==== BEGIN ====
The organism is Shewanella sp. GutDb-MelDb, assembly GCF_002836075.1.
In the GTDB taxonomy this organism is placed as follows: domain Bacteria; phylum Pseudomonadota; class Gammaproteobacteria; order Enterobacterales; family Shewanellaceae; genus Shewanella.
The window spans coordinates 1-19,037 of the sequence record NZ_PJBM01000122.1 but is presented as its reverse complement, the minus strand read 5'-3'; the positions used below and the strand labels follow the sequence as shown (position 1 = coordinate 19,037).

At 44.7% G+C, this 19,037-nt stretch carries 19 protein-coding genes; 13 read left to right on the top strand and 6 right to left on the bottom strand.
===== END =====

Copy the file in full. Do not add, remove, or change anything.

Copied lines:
The organism is Shewanella sp. GutDb-MelDb, assembly GCF_002836075.1.
In the GTDB taxonomy this organism is placed as follows: domain Bacteria; phylum Pseudomonadota; class Gammaproteobacteria; order Enterobacterales; family Shewanellaceae; genus Shewanella.
The window spans coordinates 1-19,037 of the sequence record NZ_PJBM01000122.1 but is presented as its reverse complement, the minus strand read 5'-3'; the positions used below and the strand labels follow the sequence as shown (position 1 = coordinate 19,037).

At 44.7% G+C, this 19,037-nt stretch carries 19 protein-coding genes; 13 read left to right on the top strand and 6 right to left on the bottom strand.